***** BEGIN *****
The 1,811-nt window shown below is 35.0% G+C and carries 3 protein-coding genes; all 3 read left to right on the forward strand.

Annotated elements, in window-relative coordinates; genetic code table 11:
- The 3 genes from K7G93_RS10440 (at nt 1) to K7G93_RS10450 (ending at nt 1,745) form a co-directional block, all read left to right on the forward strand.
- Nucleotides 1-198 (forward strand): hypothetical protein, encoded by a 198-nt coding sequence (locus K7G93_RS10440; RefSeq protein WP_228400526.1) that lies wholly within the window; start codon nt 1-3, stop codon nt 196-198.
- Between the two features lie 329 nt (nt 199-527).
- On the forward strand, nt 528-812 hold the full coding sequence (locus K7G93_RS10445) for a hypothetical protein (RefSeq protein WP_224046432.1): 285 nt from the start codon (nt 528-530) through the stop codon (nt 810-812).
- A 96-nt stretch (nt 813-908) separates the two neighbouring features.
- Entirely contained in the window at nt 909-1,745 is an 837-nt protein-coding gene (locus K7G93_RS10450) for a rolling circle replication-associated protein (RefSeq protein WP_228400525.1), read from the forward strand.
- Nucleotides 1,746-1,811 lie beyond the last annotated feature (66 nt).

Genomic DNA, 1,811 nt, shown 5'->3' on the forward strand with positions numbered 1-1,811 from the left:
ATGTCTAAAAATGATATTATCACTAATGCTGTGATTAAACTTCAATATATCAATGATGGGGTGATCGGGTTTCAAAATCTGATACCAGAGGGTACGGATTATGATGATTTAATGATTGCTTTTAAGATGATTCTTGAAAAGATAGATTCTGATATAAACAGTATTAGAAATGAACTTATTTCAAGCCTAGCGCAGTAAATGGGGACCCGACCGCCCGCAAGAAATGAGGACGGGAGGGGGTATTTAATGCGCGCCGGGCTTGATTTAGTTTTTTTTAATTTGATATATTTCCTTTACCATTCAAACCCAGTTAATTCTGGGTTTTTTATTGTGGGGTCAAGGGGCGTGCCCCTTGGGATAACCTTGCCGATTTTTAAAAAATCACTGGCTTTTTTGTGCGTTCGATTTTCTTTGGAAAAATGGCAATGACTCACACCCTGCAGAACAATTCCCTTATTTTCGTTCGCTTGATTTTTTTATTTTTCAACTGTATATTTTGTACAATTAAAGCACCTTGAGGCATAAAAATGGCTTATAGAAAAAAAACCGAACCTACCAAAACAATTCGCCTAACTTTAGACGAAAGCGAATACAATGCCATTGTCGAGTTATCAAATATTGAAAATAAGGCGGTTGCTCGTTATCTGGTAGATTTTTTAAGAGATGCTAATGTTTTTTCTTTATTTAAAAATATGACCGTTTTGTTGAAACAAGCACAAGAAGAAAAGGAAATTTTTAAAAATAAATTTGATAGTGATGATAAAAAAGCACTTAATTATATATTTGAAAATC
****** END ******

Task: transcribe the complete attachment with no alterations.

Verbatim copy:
The 1,811-nt window shown below is 35.0% G+C and carries 3 protein-coding genes; all 3 read left to right on the forward strand.

Annotated elements, in window-relative coordinates; genetic code table 11:
- The 3 genes from K7G93_RS10440 (at nt 1) to K7G93_RS10450 (ending at nt 1,745) form a co-directional block, all read left to right on the forward strand.
- Nucleotides 1-198 (forward strand): hypothetical protein, encoded by a 198-nt coding sequence (locus K7G93_RS10440; RefSeq protein WP_228400526.1) that lies wholly within the window; start codon nt 1-3, stop codon nt 196-198.
- Between the two features lie 329 nt (nt 199-527).
- On the forward strand, nt 528-812 hold the full coding sequence (locus K7G93_RS10445) for a hypothetical protein (RefSeq protein WP_224046432.1): 285 nt from the start codon (nt 528-530) through the stop codon (nt 810-812).
- A 96-nt stretch (nt 813-908) separates the two neighbouring features.
- Entirely contained in the window at nt 909-1,745 is an 837-nt protein-coding gene (locus K7G93_RS10450) for a rolling circle replication-associated protein (RefSeq protein WP_228400525.1), read from the forward strand.
- Nucleotides 1,746-1,811 lie beyond the last annotated feature (66 nt).

Genomic DNA, 1,811 nt, shown 5'->3' on the forward strand with positions numbered 1-1,811 from the left:
ATGTCTAAAAATGATATTATCACTAATGCTGTGATTAAACTTCAATATATCAATGATGGGGTGATCGGGTTTCAAAATCTGATACCAGAGGGTACGGATTATGATGATTTAATGATTGCTTTTAAGATGATTCTTGAAAAGATAGATTCTGATATAAACAGTATTAGAAATGAACTTATTTCAAGCCTAGCGCAGTAAATGGGGACCCGACCGCCCGCAAGAAATGAGGACGGGAGGGGGTATTTAATGCGCGCCGGGCTTGATTTAGTTTTTTTTAATTTGATATATTTCCTTTACCATTCAAACCCAGTTAATTCTGGGTTTTTTATTGTGGGGTCAAGGGGCGTGCCCCTTGGGATAACCTTGCCGATTTTTAAAAAATCACTGGCTTTTTTGTGCGTTCGATTTTCTTTGGAAAAATGGCAATGACTCACACCCTGCAGAACAATTCCCTTATTTTCGTTCGCTTGATTTTTTTATTTTTCAACTGTATATTTTGTACAATTAAAGCACCTTGAGGCATAAAAATGGCTTATAGAAAAAAAACCGAACCTACCAAAACAATTCGCCTAACTTTAGACGAAAGCGAATACAATGCCATTGTCGAGTTATCAAATATTGAAAATAAGGCGGTTGCTCGTTATCTGGTAGATTTTTTAAGAGATGCTAATGTTTTTTCTTTATTTAAAAATATGACCGTTTTGTTGAAACAAGCACAAGAAGAAAAGGAAATTTTTAAAAATAAATTTGATAGTGATGATAAAAAAGCACTTAATTATATATTTGAAAATC